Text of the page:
At the northern end of the rim is a fantastic 12th century temple dedicated to Lord Vishnu. Lonar Crater Lake We had to scramble across rocky ledges and narrow dirt paths to get to it but it was totally worth the effort. A small water tank sat in front of the temple and here men and women bathed under a spout that protruded from the back wall of the tank. Apparently, nobody knows the source of this water but it is a perennial one with the force of water lessening just a little bit during the dry months. We sat on the steps of the tank and watched the humanity around us for a few minutes. Men and children washed themselves clad only in their underwear while women bathed fully clothed in saris .

We exited the temple from its rear entrance which led out to the village streets of Lonar. GAM showed us his home on the way and then treated us to tea and piping hot pakoras at a nearby tea-stall. From here we walked thru the village to our last stop of the day – a fabulous 10th century, Khajuraho-style Daityasudan temple, again dedicated to Lord Vishnu. On the way, we were joined by young Faizal who GAM claimed to be his understudy. Faizal hopes to be a Lonar guide like GAM someday and therefore tags along with him, whenever possible, to learn the trade. Unfortunately, GAM’s egoistic attitude took on a higher level with Faizal around, trying to show off his knowledge and confidence. Faizal’s lack of conversational skills, especially in English, made him the butt of more jokes and sarcasm. I immediately felt bad for the smiling, timid chap who seemed to be used to such tirade. Sad!

The gorgeous Daityasudan temple sits in the middle of a large stone courtyard and is Lonar Crater Lake missing a shikhara. GAM informed us that to preserve it from the rampaging Mughal forces, locals covered the entire temple in mud building a small hillock in the process. The temple was excavated out of the hill only in the 19th century and has since been used regularly by the locals. The carvings on the outer walls of the temple were exquisite and quite reminiscent of the ones we saw in Khajuraho. Inside, the Antara (passageway between the sabha mandap and inner sanctum) had exquisite carvings in the four corners of the ceiling. I especially loved one of Lord Krishna playing his flute and dancing. There are no lights within the temple, so GAM showed us all of this with his torchlight. The idol of Lord Vishnu was placed in the inner sanctum in the 19th century and is not the original one, which seems to have been plundered.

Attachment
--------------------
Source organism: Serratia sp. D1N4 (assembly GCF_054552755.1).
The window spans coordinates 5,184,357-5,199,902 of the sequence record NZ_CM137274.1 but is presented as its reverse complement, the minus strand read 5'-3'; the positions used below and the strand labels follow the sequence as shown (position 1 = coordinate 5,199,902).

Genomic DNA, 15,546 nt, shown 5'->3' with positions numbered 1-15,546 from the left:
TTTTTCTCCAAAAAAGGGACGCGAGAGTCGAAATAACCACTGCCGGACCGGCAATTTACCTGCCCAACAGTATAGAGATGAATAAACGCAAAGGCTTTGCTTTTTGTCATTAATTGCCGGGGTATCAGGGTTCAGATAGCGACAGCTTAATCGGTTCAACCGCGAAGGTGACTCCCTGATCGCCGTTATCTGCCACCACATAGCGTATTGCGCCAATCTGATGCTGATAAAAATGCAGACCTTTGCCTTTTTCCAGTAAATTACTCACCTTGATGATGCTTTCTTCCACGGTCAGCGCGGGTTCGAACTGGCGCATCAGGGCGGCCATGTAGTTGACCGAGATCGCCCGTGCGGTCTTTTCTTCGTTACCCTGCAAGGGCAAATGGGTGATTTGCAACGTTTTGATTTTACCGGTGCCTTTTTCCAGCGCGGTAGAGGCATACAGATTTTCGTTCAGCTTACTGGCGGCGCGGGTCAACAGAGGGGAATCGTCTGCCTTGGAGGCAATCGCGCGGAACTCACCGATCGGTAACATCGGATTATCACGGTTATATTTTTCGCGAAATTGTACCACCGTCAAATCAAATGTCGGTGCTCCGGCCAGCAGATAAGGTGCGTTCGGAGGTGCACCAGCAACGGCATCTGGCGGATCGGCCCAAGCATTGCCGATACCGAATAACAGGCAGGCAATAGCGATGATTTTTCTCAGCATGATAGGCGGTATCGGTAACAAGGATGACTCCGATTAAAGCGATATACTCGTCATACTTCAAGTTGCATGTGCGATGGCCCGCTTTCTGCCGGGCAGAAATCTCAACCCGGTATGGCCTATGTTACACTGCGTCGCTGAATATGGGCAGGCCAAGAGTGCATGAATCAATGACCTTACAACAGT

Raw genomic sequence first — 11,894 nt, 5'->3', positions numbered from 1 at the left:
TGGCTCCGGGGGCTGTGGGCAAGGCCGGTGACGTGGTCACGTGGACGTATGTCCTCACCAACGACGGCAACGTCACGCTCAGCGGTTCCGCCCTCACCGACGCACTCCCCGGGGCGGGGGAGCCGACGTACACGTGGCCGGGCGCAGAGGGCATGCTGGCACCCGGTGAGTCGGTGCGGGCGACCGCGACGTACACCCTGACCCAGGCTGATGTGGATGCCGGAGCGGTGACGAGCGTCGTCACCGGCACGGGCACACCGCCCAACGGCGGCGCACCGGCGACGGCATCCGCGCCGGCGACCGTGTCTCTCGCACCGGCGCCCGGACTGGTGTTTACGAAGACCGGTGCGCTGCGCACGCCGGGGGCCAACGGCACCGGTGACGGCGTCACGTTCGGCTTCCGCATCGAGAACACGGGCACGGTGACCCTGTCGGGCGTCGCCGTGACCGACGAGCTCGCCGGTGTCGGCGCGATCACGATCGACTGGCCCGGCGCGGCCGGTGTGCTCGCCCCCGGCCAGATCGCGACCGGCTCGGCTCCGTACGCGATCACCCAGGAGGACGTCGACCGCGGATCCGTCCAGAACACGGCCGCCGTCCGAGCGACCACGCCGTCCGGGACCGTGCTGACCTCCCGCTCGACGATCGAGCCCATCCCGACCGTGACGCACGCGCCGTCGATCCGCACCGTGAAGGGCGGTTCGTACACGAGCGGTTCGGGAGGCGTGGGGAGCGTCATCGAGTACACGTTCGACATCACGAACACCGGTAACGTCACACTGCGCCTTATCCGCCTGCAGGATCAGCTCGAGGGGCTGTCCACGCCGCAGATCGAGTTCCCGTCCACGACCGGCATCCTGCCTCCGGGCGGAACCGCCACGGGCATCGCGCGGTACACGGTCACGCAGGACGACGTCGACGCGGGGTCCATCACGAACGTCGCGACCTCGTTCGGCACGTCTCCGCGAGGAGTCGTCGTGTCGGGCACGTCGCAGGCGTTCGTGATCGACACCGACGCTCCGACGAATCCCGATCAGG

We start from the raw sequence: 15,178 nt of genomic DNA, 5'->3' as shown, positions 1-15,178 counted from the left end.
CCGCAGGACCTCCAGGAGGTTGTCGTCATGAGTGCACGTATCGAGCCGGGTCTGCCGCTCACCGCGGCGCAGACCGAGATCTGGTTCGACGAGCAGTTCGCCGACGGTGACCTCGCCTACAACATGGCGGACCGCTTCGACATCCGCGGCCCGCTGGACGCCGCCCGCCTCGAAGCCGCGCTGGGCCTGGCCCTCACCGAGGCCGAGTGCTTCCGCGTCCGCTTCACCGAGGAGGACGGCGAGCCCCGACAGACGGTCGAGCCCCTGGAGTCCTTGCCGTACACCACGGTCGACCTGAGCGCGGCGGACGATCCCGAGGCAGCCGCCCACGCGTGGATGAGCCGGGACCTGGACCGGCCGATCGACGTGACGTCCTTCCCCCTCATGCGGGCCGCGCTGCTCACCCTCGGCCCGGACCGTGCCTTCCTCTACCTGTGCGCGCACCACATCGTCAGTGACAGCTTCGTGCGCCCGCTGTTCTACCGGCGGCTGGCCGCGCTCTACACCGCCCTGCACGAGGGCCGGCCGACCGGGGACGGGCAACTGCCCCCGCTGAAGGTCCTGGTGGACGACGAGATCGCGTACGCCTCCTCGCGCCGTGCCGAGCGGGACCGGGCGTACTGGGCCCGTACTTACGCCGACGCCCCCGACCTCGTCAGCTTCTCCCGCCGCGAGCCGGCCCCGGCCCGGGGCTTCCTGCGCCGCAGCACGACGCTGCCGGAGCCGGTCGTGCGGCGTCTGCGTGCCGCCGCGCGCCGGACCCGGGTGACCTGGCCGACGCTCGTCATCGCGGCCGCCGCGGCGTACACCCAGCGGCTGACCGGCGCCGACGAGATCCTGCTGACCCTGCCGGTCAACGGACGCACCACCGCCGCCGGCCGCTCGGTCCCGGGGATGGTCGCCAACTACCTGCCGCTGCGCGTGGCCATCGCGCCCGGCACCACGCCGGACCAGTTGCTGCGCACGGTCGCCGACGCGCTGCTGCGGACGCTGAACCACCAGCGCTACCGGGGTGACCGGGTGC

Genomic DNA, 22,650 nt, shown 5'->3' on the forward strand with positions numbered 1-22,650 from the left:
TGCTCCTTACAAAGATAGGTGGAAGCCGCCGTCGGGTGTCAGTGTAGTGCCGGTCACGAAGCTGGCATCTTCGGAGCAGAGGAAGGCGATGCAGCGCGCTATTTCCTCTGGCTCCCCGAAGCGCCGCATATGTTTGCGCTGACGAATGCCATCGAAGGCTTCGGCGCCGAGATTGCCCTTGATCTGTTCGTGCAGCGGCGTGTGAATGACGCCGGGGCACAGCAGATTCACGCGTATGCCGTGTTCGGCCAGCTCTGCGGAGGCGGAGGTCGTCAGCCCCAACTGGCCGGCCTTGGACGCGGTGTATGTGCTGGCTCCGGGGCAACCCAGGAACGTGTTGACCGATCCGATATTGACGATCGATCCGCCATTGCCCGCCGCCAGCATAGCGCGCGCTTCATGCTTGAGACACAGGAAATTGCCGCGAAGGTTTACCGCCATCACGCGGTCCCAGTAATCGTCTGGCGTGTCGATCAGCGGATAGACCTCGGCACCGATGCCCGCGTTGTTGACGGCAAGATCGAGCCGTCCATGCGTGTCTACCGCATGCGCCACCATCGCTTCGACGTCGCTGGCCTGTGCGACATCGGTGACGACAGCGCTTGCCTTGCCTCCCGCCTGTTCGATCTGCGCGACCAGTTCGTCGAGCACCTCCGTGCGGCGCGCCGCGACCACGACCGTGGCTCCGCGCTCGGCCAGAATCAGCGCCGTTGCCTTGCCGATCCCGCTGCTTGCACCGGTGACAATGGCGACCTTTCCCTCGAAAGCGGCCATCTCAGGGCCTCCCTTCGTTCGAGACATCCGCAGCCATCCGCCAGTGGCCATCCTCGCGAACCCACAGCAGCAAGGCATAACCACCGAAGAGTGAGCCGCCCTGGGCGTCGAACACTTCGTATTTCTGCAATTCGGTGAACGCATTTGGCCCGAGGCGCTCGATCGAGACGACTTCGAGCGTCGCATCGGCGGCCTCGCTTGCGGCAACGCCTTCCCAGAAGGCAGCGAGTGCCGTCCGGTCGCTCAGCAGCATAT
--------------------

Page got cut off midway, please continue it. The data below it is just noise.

It was almost 11am by the time we finished touring the temple. From here we took an auto back to the MTDC resort accompanied by both GAM and Faizal. Madhu’s cousin had sent his car again to pick us up and it was scheduled to be at the resort by noon. So we packed our bags and waited for it at the MTDC restaurant. GAM used the opportunity to talk more about himself and his popularity. By this time we had had enough of his talks and had started looking forward to his leaving. I was afraid he would hang around right until noon but thankfully he left soon. We reluctantly paid him Rs.900 and watched him walk across the road back to the village with an arm around Faizal’s shoulder.

Overall, it hadn’t been as great a tour as we had expected it to be. GAM definitely knows his stuff but, unfortunately, his popularity as an ‘expert Lonar guide’ seems to have gone to his head. If he had just concentrated on the crater instead of his own self it would have been a far more rewarding experience. Moreover, the little information he gave us didn’t seem worth the Rs.900 that he charges. It would have been cheaper to just have a local boy show us the paths around the crater and its temples. Towards the end, his overbearing attitude with Faizal made things worse and we really didn’t enjoy the Daityasudan temple as much as we should have.

We got back to Jalna around 3pm. En route we stopped at a small, family-run dhaba for food and it was absolutely wonderful. Today Madhu’s cousin took us to Aurangabad for some shopping where I shopped for a couple of Kurthis as well. Tomorrow we plan to take a train to Nasik, our next, and probably the last, stop in Maharashtra.

India, Lonar, Maharashtra

2 Responses to Lonar Crater Lake, world’s largest basaltic rock crater

  1. snonymous March 12, 2010 at 9:21 am #

    Very well written and descriptive report. You should add this to indiamike too.

  2. Madhu December 3, 2011 at 12:48 pm #

    Thanks, Snonymous … Not sure if the mods would have issues with posting articles on the board.